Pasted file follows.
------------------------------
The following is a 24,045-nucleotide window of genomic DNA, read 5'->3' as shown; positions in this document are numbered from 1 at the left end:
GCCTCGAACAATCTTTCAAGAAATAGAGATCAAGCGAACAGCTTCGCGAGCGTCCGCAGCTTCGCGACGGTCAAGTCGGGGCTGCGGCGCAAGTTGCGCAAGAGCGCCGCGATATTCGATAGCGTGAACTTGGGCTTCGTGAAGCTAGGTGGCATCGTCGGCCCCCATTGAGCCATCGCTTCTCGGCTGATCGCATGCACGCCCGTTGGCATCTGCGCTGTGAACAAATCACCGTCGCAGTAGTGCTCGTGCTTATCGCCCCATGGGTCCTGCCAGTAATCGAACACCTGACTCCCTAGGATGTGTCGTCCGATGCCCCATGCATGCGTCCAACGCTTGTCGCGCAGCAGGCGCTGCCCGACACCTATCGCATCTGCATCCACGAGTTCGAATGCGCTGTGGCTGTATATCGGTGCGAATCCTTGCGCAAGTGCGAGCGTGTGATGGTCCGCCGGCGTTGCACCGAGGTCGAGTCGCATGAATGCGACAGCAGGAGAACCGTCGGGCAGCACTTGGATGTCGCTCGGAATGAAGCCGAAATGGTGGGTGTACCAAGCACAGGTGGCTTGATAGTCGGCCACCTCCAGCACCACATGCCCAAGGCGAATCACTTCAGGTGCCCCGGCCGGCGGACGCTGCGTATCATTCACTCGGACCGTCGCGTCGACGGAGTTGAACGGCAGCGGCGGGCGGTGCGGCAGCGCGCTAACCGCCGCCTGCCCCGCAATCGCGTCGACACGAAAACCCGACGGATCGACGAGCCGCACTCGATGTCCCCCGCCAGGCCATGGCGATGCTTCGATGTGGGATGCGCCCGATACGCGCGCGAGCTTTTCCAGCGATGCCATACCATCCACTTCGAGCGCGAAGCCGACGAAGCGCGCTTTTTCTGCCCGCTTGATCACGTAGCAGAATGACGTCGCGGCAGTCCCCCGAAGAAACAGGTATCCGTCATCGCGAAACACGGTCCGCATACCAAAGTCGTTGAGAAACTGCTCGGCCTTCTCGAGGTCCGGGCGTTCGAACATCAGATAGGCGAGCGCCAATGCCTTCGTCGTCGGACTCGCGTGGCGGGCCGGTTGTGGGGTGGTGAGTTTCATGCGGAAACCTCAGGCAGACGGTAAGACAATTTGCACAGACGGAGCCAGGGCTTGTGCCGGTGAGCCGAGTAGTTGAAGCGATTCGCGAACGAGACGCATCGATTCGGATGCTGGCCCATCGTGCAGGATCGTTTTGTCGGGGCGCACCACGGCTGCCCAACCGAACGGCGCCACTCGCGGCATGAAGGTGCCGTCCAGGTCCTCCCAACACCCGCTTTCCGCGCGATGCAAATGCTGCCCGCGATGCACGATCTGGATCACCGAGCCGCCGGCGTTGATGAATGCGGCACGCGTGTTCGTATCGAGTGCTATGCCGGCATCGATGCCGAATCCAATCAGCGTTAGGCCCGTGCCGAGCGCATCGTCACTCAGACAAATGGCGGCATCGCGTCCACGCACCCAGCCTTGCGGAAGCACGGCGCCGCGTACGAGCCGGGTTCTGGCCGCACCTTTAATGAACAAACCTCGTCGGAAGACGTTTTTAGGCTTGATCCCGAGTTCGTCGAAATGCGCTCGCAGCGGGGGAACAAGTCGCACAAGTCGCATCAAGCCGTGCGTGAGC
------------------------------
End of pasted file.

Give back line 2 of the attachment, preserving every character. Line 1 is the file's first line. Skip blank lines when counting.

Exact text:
GCCTCGAACAATCTTTCAAGAAATAGAGATCAAGCGAACAGCTTCGCGAGCGTCCGCAGCTTCGCGACGGTCAAGTCGGGGCTGCGGCGCAAGTTGCGCAAGAGCGCCGCGATATTCGATAGCGTGAACTTGGGCTTCGTGAAGCTAGGTGGCATCGTCGGCCCCCATTGAGCCATCGCTTCTCGGCTGATCGCATGCACGCCCGTTGGCATCTGCGCTGTGAACAAATCACCGTCGCAGTAGTGCTCGTGCTTATCGCCCCATGGGTCCTGCCAGTAATCGAACACCTGACTCCCTAGGATGTGTCGTCCGATGCCCCATGCATGCGTCCAACGCTTGTCGCGCAGCAGGCGCTGCCCGACACCTATCGCATCTGCATCCACGAGTTCGAATGCGCTGTGGCTGTATATCGGTGCGAATCCTTGCGCAAGTGCGAGCGTGTGATGGTCCGCCGGCGTTGCACCGAGGTCGAGTCGCATGAATGCGACAGCAGGAGAACCGTCGGGCAGCACTTGGATGTCGCTCGGAATGAAGCCGAAATGGTGGGTGTACCAAGCACAGGTGGCTTGATAGTCGGCCACCTCCAGCACCACATGCCCAAGGCGAATCACTTCAGGTGCCCCGGCCGGCGGACGCTGCGTATCATTCACTCGGACCGTCGCGTCGACGGAGTTGAACGGCAGCGGCGGGCGGTGCGGCAGCGCGCTAACCGCCGCCTGCCCCGCAATCGCGTCGACACGAAAACCCGACGGATCGACGAGCCGCACTCGATGTCCCCCGCCAGGCCATGGCGATGCTTCGATGTGGGATGCGCCCGATACGCGCGCGAGCTTTTCCAGCGATGCCATACCATCCACTTCGAGCGCGAAGCCGACGAAGCGCGCTTTTTCTGCCCGCTTGATCACGTAGCAGAATGACGTCGCGGCAGTCCCCCGAAGAAACAGGTATCCGTCATCGCGAAACACGGTCCGCATACCAAAGTCGTTGAGAAACTGCTCGGCCTTCTCGAGGTCCGGGCGTTCGAACATCAGATAGGCGAGCGCCAATGCCTTCGTCGTCGGACTCGCGTGGCGGGCCGGTTGTGGGGTGGTGAGTTTCATGCGGAAACCTCAGGCAGACGGTAAGACAATTTGCACAGACGGAGCCAGGGCTTGTGCCGGTGAGCCGAGTAGTTGAAGCGATTCGCGAACGAGACGCATCGATTCGGATGCTGGCCCATCGTGCAGGATCGTTTTGTCGGGGCGCACCACGGCTGCCCAACCGAACGGCGCCACTCGCGGCATGAAGGTGCCGTCCAGGTCCTCCCAACACCCGCTTTCCGCGCGATGCAAATGCTGCCCGCGATGCACGATCTGGATCACCGAGCCGCCGGCGTTGATGAATGCGGCACGCGTGTTCGTATCGAGTGCTATGCCGGCATCGATGCCGAATCCAATCAGCGTTAGGCCCGTGCCGAGCGCATCGTCACTCAGACAAATGGCGGCATCGCGTCCACGCACCCAGCCTTGCGGAAGCACGGCGCCGCGTACGAGCCGGGTTCTGGCCGCACCTTTAATGAACAAACCTCGTCGGAAGACGTTTTTAGGCTTGATCCCGAGTTCGTCGAAATGCGCTCGCAGCGGGGGAACAAGTCGCACAAGTCGCATCAAGCCGTGCGTGAGC